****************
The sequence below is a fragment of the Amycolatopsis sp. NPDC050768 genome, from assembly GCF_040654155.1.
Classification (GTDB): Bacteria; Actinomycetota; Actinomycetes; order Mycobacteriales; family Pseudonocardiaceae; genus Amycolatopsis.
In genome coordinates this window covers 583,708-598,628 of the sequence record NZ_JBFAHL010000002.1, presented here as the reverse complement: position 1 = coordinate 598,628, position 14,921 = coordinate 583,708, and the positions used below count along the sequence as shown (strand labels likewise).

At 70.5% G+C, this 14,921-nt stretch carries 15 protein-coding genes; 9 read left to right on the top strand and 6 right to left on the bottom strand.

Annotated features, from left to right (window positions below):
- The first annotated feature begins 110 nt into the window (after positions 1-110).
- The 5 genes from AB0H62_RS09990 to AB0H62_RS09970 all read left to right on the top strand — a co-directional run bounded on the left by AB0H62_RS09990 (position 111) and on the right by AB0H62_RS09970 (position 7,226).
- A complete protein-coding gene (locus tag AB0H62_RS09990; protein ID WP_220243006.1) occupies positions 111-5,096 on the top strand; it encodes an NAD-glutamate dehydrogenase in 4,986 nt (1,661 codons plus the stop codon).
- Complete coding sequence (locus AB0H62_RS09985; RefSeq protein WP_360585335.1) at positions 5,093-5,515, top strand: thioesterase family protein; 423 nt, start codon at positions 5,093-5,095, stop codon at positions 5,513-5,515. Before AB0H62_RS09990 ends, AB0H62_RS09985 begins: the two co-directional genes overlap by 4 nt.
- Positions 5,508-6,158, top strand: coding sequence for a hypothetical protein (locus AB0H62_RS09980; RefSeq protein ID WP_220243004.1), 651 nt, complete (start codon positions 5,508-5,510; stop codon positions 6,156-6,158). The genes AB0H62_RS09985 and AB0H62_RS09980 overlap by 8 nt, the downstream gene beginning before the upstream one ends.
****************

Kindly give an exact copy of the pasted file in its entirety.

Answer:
The sequence below is a fragment of the Amycolatopsis sp. NPDC050768 genome, from assembly GCF_040654155.1.
Classification (GTDB): Bacteria; Actinomycetota; Actinomycetes; order Mycobacteriales; family Pseudonocardiaceae; genus Amycolatopsis.
In genome coordinates this window covers 583,708-598,628 of the sequence record NZ_JBFAHL010000002.1, presented here as the reverse complement: position 1 = coordinate 598,628, position 14,921 = coordinate 583,708, and the positions used below count along the sequence as shown (strand labels likewise).

At 70.5% G+C, this 14,921-nt stretch carries 15 protein-coding genes; 9 read left to right on the top strand and 6 right to left on the bottom strand.

Annotated features, from left to right (window positions below):
- The first annotated feature begins 110 nt into the window (after positions 1-110).
- The 5 genes from AB0H62_RS09990 to AB0H62_RS09970 all read left to right on the top strand — a co-directional run bounded on the left by AB0H62_RS09990 (position 111) and on the right by AB0H62_RS09970 (position 7,226).
- A complete protein-coding gene (locus tag AB0H62_RS09990; protein ID WP_220243006.1) occupies positions 111-5,096 on the top strand; it encodes an NAD-glutamate dehydrogenase in 4,986 nt (1,661 codons plus the stop codon).
- Complete coding sequence (locus AB0H62_RS09985; RefSeq protein WP_360585335.1) at positions 5,093-5,515, top strand: thioesterase family protein; 423 nt, start codon at positions 5,093-5,095, stop codon at positions 5,513-5,515. Before AB0H62_RS09990 ends, AB0H62_RS09985 begins: the two co-directional genes overlap by 4 nt.
- Positions 5,508-6,158, top strand: coding sequence for a hypothetical protein (locus AB0H62_RS09980; RefSeq protein ID WP_220243004.1), 651 nt, complete (start codon positions 5,508-5,510; stop codon positions 6,156-6,158). The genes AB0H62_RS09985 and AB0H62_RS09980 overlap by 8 nt, the downstream gene beginning before the upstream one ends.